Many widely-used polymers are made via free-radical polymerization. Mathematical models of polymerization reactors have many applications such as reactor design, operation, and intensification. The method of moments has been utilized extensively for many decades to derive rate equations needed to predict polymer bulk properties. In this article, for a comprehensive list consisting of more than 40 different reactions that are most likely to occur in high-temperature free-radical homopolymerization, moment rate equations are derived methodically. Three types of radicals—secondary radicals, tertiary radicals formed through backbiting reactions, and tertiary radicals produced by intermolecular chain transfer to polymer reactions—are accounted for. The former tertiary radicals generate short-chain branches, while the latter ones produce long-chain branches. In addition, two types of dead polymer chains, saturated and unsaturated, are considered. Using a step-by-step approach based on the me... [more]
Using Parallel Genetic Algorithms for Estimating Model Parameters in Complex Reactive Transport Problems
Jagadish Torlapati, T. Prabhakar Clement
December 3, 2019 (v1)
Keywords: genetic algorithms, groundwater, parallel computing, parallel genetic algorithm, reactive transport, water quality
In this study, we present the details of an optimization method for parameter estimation of one-dimensional groundwater reactive transport problems using a parallel genetic algorithm (PGA). The performance of the PGA was tested with two problems that had published analytical solutions and two problems with published numerical solutions. The optimization model was provided with the published experimental results and reasonable bounds for the unknown kinetic reaction parameters as inputs. Benchmarking results indicate that the PGA estimated parameters that are close to the published parameters and it also predicted the observed trends well for all four problems. Also, OpenMP FORTRAN parallel constructs were used to demonstrate the speedup of the code on an Intel quad-core desktop computer. The parallel code showed a linear speedup with an increasing number of processors. Furthermore, the performance of the underlying optimization algorithm was tested to evaluate its sensitivity to the va... [more]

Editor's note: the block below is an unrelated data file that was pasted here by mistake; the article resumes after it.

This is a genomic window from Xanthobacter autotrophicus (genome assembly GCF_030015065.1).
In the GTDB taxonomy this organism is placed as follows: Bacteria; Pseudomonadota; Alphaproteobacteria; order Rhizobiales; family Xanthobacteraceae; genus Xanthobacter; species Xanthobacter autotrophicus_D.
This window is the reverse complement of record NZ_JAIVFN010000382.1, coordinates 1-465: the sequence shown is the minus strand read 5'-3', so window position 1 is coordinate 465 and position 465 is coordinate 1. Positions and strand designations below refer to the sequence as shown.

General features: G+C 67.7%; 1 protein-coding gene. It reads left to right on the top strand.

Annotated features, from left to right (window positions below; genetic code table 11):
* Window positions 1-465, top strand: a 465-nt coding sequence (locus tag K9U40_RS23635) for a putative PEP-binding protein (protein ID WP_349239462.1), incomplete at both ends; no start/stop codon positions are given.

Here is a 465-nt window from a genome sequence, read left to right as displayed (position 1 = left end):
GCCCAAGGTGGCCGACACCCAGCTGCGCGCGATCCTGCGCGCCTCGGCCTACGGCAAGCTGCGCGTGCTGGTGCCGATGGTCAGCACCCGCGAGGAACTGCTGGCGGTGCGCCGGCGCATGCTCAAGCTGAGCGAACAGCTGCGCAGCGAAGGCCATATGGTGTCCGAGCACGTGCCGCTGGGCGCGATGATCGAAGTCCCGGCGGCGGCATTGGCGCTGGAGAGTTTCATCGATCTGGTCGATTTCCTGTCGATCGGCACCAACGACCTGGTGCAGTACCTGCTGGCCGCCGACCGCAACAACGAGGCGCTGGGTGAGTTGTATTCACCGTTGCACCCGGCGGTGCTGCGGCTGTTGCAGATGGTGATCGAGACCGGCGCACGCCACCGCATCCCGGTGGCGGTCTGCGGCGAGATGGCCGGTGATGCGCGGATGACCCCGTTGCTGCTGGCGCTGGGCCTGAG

Distinct and Quantitative Validation Method for Predictive Process Modelling in Preparative Chromatography of Synthetic and Bio-Based Feed Mixtures Following a Quality-by-Design (QbD) Approach
Steffen Zobel-Roos, Mourad Mouellef, Reinhard Ditz, Jochen Strube
November 24, 2019 (v1)
Keywords: biologics, continuous bioprocessing, manufacturing, Modelling, modular plants, Process Intensification, regulated industry